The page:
‘The Princess Spy: The True Story of WWII Spy Aline Griffith, Countess of Romanones,’ is a thrilling tale of espionage and danger that reads like fiction (it’s not)

The Princess Spy by Larry Loftis

Almost everybody loves reading nonfiction that reads like a novel. “The Princess Spy: The True Story of WWII Spy Aline Griffith, Countess of Romanones” is pure nonfiction, but it’s also a really enjoyable read. Author Larry Loftis keeps the excitement going from the first page of the Prologue. We read about a strange noise outside Aline’s apartment window in Madrid. Then the shutters are pried open, and a hand pushes back the curtains. Lofts writes, “She raised the gun.” Then Chapter One begins in Estoril, Portugal on May 24th, 1941. We don’t learn about who the intruder into Aline’s apartment was, or whether Aline fired the gun, until much later in the book. Loftis, like many successful mystery writers, often leaves us hanging at the end of a chapter, forcing us to keep reading so we can find out what it is that one person is hiding, or who the person behind the curtain really is. That technique is just one of the ways in which Loftis’s book reads like a thriller.

But before we read the Prologue, Loftis explains in the Preface the careful documentation he explored in writing this nonfiction tale of Griffith’s extraordinary life. While Aline Griffith herself had written several books about her life (decades ago I read “The Spy Wore Red,” and I remember enjoying it immensely), Loftis informs us that her story about her life as an OSS agent (and later a CIA agent) contained many embellishments. However, after extensive research, he shares his conclusions with us: “There’s no question that Aline was an active, highly valued operational agent, but her spy books must be regarded as historical fiction; some parts are true, many others not.”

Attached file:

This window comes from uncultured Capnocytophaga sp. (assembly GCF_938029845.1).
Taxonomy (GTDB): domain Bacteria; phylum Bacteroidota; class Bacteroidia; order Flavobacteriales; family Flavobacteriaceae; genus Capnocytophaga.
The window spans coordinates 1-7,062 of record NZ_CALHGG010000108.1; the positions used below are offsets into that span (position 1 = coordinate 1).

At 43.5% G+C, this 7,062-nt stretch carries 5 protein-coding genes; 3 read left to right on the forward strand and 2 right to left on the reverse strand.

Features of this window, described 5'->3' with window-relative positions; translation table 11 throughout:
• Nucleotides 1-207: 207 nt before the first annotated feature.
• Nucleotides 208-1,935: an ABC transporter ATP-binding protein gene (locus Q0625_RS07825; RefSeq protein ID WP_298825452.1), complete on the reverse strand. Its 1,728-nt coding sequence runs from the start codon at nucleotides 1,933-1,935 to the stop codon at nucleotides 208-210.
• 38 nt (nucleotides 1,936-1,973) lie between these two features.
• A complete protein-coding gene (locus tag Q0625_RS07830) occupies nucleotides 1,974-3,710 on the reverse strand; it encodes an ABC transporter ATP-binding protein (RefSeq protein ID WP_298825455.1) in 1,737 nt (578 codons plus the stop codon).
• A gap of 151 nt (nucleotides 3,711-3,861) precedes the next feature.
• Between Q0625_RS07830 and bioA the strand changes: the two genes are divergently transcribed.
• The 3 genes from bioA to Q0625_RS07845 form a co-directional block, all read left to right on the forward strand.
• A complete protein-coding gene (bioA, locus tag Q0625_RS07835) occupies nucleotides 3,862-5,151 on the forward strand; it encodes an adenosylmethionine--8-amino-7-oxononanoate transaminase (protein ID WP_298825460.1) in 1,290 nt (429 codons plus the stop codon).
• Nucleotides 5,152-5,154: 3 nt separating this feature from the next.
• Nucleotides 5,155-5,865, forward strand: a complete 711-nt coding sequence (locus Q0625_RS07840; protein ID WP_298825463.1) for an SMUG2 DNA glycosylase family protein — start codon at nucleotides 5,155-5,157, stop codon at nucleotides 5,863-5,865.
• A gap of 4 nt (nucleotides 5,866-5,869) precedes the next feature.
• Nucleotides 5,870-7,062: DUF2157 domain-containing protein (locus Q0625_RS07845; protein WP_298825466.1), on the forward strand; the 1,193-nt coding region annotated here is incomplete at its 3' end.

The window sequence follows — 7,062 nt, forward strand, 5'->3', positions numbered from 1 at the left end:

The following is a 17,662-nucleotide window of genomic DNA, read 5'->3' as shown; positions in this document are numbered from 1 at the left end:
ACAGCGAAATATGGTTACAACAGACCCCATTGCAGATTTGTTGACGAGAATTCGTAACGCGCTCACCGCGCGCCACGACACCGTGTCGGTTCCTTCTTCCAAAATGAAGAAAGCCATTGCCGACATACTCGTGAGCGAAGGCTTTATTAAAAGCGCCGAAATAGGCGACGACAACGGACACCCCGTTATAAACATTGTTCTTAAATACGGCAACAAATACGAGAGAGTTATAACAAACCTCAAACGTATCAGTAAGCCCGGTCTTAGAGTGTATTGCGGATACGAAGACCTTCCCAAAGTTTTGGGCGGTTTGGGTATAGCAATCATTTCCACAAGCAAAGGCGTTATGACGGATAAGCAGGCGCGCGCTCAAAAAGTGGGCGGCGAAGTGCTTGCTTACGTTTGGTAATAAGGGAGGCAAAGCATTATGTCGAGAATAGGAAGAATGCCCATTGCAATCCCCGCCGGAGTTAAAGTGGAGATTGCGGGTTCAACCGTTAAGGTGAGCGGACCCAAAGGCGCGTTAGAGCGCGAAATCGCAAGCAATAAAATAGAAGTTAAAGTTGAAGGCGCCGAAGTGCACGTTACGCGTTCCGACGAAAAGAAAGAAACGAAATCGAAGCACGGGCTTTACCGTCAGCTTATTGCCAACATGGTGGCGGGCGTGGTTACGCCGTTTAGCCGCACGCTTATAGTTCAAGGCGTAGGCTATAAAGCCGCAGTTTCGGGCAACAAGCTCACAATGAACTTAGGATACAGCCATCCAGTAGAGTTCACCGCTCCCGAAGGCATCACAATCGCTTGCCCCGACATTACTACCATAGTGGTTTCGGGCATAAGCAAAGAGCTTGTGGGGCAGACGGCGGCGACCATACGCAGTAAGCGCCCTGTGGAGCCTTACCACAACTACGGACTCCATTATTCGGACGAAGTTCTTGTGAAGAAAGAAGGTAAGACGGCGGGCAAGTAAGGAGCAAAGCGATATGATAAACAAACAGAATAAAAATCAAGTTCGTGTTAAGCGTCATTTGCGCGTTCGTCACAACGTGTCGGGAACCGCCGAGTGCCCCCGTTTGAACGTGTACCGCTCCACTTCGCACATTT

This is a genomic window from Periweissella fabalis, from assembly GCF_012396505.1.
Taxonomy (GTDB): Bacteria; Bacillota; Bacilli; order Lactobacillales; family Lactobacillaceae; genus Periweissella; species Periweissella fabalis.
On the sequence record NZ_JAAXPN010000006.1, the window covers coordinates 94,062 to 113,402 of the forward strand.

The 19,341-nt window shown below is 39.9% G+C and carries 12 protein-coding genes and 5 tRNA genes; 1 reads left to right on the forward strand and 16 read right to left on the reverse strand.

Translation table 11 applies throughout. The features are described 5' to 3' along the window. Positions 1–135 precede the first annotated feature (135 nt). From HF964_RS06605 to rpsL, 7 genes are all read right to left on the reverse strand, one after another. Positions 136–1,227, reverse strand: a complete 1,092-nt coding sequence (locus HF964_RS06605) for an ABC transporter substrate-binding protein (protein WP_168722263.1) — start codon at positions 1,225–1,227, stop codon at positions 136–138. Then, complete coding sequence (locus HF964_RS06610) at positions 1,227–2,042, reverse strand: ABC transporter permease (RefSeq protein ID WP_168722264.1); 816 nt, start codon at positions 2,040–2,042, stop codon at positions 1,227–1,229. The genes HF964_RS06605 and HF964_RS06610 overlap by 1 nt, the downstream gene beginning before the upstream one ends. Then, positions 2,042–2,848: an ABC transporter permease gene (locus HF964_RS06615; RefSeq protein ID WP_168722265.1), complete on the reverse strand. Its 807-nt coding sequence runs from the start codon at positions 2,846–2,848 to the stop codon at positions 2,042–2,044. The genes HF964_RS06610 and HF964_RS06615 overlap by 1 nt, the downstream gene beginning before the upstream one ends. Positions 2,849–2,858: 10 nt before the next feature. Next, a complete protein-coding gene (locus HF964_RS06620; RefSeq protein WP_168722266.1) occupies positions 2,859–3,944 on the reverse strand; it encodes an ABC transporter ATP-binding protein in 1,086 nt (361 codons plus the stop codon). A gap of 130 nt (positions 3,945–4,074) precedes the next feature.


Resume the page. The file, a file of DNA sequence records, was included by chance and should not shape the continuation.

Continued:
What Loftis presents us with, then, is his meticulously researched, beautifully crafted nonfiction book that reads like a James Bond thriller. And, ironically, Ian Fleming is mentioned in Aline’s tale. While including facts about the war and Spain’s part in it, often with footnotes that share even more information, the actual book is filled with a novel-like telling of Aline’s life, from her childhood in suburban New York, when she first meets Frank Ryan, who eventually hires her as an OSS code agent, to her time at “The Farm,” the training camp outside D.C. where spies are trained; we follow her on her trip on the flying boat, the Clipper, across the Atlantic, and we learn about her subsequent time in Madrid and other parts of Europe. We also discover how she meets the extremely wealthy aristocrat she ultimately marries, and how that marriage comes about.

At the end, Loftis sums up her incredible life: “(She) lived an extraordinarily multifaceted life as a small-town girl, a model, a spy, a wife, a mother, a socialite, a fashion icon, and a celebrity. She’d left the safety of home and put herself in danger in order to help defeat the Nazi threat, then found the love of her life in a fairytale romance. Aline was smart, resourceful, determined, and fearless.”

There are over 60 pages of Notes, in which Loftis, chapter by chapter, cites the sources for his text and explains where and why he changed Griffith’s own account. Often, it’s due to conflicting accounts in the media, other times it’s because of other research. There is also a ten-page bibliography. The result is a story that is filled with humor, authentic dialogue, historical information about WWII and the Spanish Civil War, a glimpse into the OSS, which eventually became the CIA, as well as a fascinating account of how the rich and famous lived almost a century ago.

This review was first posted on Bookreporter.com.